When Soledad Chapetón beat an incumbent in 2015 to become the first female mayor of El Alto, Bolivia, she dealt a blow to the political establishment in what many consider Bolivia’s most politically influential city. The city of roughly 1 million, mostly indigenous residents was critical to President Evo Morales’s rise a decade ago, helping the Movement Toward Socialism (MAS) party secure a comfortable hold on El Alto’s politics.
Until Chapetón came along. In March 2015, the political activist and media personality from the National Unity party unseated MAS’s mayor, Edgar Patana, by a two-to-one margin in her second try for the office. La Sole, as her admirers call her, made tackling entrenched corruption in El Alto a key plank in her platform. The mayor’s office, she told AQ, should “benefit all Alteños, and not just the upper echelons.” It was no coincidence, perhaps, that Patana was arrested just months after her victory on allegations of graft.
But for Chapetón, 35, fighting corruption is only a first step toward a larger goal. In her first year, she’s implemented programs targeting the city’s chaotic traffic and has cracked down on unregulated bars, which she blames for high levels of insecurity. Overlooking La Paz from a harsh elevation of over 12,000 feet, El Alto faces dramatic obstacles due to its explosive growth in the past decade, making investment in infrastructure, potable water and public lighting top priorities for Chapetón. “Politics,” she explained, “has to be a public service — which I don’t think we see often in Bolivia, let alone in Latin America.”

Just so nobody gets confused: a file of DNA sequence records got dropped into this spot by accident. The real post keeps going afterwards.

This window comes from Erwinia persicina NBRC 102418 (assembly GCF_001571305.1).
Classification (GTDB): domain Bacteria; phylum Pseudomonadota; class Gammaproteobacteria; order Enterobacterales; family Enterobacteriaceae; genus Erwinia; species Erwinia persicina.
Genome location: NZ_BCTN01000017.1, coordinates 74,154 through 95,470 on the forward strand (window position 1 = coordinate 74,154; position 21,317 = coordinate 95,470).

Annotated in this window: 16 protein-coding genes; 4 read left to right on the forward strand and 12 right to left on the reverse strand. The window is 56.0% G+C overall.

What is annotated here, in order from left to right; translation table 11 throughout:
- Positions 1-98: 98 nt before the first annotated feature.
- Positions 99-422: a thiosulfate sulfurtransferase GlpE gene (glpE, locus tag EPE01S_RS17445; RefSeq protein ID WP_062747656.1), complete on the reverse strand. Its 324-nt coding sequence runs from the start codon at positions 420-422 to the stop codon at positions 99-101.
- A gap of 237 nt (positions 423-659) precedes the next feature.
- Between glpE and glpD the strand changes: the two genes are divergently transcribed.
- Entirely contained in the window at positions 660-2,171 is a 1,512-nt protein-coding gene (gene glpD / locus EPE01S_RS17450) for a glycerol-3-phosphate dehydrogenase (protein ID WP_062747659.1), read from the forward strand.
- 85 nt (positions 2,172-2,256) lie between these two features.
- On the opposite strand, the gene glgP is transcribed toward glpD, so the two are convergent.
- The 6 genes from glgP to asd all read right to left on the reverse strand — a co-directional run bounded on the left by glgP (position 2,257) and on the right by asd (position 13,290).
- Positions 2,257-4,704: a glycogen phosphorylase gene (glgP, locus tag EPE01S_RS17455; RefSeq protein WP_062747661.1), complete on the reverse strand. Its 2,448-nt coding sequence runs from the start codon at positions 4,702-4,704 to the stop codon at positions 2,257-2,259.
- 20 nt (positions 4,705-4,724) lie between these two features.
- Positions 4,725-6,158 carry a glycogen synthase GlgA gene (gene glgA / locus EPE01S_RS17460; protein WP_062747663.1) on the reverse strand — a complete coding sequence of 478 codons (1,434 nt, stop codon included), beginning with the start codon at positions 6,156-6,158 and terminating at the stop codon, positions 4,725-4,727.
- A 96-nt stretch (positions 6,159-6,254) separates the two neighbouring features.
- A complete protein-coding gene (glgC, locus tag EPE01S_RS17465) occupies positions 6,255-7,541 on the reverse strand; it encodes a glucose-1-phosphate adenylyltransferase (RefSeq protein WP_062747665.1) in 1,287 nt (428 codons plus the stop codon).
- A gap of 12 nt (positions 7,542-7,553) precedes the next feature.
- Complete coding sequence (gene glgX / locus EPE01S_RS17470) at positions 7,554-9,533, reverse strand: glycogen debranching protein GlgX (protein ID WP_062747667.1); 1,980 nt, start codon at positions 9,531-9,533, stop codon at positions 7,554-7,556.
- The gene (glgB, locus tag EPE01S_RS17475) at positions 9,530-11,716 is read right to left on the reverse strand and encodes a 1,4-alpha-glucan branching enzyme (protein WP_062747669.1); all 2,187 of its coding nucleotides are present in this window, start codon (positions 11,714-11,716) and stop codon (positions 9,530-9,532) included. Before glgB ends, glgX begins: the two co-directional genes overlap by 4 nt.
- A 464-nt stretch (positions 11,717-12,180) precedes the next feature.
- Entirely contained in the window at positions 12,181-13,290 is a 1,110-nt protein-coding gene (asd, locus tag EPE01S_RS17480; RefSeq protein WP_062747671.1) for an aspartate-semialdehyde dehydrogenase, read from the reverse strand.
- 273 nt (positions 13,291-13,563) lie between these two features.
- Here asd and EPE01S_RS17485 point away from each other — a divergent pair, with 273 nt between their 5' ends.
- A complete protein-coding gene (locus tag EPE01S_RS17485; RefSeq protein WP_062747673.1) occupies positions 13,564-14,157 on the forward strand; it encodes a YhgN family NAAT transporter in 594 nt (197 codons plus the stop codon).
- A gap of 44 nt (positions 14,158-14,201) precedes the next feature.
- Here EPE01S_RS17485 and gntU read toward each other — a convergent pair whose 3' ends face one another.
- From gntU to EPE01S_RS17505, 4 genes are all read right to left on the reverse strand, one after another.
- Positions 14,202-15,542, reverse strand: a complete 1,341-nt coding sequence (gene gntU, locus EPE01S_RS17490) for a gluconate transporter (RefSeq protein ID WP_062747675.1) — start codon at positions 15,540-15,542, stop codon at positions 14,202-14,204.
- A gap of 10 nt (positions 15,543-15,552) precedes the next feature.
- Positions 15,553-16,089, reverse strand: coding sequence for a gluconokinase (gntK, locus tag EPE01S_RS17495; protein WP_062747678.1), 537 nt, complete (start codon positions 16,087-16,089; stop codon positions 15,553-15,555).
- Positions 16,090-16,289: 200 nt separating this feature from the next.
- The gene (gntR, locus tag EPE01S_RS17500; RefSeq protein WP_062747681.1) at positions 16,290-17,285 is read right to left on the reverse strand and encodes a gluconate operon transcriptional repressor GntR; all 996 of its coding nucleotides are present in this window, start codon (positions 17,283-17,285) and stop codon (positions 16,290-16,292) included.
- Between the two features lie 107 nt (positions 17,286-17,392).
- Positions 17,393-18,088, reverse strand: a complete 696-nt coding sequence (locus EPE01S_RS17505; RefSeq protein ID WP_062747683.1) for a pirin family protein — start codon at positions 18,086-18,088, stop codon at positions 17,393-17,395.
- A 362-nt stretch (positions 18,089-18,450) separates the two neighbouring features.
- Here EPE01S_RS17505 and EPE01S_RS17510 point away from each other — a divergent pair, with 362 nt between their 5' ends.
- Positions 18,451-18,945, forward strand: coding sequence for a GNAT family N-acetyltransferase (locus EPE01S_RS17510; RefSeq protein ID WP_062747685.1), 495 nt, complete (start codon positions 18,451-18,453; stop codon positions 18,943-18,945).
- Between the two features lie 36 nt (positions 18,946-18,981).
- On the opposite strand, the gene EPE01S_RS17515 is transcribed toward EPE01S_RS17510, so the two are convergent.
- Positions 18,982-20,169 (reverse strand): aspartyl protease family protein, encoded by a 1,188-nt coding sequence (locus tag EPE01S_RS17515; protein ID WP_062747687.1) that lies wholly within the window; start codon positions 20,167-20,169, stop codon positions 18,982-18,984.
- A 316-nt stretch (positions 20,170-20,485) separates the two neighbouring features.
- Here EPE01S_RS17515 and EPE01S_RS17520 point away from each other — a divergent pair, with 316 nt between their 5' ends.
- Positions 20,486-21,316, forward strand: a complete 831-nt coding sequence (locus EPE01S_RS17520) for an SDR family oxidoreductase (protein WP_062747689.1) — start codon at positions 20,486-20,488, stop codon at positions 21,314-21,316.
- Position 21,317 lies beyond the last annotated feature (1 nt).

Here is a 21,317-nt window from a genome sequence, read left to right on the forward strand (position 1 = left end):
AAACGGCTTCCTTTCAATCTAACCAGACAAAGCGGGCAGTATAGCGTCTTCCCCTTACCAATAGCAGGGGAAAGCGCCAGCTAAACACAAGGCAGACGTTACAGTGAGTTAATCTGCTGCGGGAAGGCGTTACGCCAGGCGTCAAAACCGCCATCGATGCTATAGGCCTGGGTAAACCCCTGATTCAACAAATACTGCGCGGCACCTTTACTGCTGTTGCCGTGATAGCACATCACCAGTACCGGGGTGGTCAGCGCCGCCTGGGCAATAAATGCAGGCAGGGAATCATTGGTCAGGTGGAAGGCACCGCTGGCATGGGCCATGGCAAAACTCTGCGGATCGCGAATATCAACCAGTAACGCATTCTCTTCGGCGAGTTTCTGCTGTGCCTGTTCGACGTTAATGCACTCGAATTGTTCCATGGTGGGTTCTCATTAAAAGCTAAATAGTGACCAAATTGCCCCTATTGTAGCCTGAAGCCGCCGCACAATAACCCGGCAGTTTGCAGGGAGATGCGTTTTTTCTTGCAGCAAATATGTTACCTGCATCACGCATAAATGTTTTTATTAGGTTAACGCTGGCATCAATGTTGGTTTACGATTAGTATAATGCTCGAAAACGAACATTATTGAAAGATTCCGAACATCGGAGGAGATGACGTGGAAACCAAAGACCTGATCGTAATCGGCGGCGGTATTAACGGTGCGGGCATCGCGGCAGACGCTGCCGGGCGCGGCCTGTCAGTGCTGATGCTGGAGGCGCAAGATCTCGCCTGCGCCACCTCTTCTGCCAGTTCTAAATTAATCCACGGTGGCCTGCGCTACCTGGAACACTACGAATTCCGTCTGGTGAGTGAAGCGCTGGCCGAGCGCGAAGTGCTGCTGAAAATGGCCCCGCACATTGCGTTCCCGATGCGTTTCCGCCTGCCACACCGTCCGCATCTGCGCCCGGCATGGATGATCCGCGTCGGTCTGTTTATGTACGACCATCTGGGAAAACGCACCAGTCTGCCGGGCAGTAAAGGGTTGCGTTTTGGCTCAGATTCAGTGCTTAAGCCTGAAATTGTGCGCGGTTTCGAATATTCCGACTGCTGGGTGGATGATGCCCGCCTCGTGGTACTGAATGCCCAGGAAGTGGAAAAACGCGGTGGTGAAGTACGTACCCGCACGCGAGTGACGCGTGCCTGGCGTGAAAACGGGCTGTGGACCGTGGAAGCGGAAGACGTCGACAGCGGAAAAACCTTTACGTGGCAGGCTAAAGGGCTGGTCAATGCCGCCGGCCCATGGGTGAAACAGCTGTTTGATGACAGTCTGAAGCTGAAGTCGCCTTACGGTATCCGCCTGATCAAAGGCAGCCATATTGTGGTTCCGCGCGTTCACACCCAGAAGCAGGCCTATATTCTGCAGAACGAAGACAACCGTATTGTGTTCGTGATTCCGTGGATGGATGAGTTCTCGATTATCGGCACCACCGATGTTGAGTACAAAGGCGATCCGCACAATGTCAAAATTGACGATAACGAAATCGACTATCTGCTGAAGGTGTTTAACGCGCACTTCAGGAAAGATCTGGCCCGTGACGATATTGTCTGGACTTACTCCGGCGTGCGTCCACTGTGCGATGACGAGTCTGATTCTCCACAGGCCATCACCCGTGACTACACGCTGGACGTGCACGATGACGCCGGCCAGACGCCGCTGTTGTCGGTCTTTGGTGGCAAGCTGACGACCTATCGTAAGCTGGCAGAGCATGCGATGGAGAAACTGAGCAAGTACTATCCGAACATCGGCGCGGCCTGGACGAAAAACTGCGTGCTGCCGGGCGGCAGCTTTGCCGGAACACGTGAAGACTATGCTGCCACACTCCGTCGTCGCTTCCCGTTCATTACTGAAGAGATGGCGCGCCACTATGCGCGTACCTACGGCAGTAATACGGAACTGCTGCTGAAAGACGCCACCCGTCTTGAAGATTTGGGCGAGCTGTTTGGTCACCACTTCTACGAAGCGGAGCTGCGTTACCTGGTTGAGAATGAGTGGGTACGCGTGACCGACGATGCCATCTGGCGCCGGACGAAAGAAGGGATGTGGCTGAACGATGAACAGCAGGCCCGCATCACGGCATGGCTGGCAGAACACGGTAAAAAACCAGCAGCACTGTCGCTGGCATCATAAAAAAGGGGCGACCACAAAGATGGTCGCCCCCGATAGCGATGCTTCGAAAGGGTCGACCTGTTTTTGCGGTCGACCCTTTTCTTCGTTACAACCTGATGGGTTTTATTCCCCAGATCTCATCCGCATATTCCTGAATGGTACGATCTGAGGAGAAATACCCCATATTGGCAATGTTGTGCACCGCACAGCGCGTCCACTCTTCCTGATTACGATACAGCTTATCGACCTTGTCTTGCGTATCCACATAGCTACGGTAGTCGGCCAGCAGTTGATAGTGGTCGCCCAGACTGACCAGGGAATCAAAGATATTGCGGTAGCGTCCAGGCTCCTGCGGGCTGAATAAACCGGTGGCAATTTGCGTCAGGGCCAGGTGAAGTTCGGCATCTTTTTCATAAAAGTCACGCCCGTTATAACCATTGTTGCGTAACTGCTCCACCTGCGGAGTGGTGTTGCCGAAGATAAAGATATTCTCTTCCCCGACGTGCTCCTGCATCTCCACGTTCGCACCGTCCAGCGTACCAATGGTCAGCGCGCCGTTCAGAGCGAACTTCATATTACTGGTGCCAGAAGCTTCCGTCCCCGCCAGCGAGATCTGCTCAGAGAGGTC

Chapetón’s pragmatism is just one of her draws. The daughter of Aymaran migrants to El Alto, her indigenous background gives her leverage with opponents who prioritize ethnically oriented politics. But Chapetón’s own approach to identity politics is more nuanced: As an urban woman who speaks more Spanish than Aymara and is more likely to be wearing a leather jacket than traditional dress, she is as multifaceted and dynamic as El Alto itself.
“She’s never pretended to be something she’s not,” said Jorge “Tuto” Quiroga, a former president and opposition figure who worked alongside Chapetón in 2006 during her initial venture into politics on Bolivia’s constituent assembly.
Since entering office, Chapetón hasn’t shied from challenging the status quo. Last February, she came out against a constitutional amendment that would let Morales run for a fourth term. The move was risky: An economic downturn had shrunk municipal budgets, pressuring mayors to remain in the government’s good graces in order to receive financial resources. “There was a quiet quid pro quo between the national government and opposition governments and mayors: Don’t get involved in the referendum, and we’ll treat you nicely,” Quiroga told AQ. “Most took that deal.”
But not Chapetón. When protesters ransacked city hall days before the referendum, some suspected it was retaliation from MAS sympathizers. While Chapetón’s victory in a MAS stronghold sparked speculation that she could help rejuvenate the opposition on a national level, she faces stiff resistance from MAS-aligned interest groups, said Gustavo Bonifaz, a doctoral researcher who studies Bolivia at the London School of Economics.
“Her potential is huge,” Bonifaz told AQ. “(But) her transition to national politics will depend on how she navigates these challenges.”
Chapetón, meanwhile, remains focused on the job at hand.
“What the future holds will be decided then,” she said.
This article has been updated to remove a description of Unidad Nacional as a center-right party.
O’Boyle is an editor for AQ.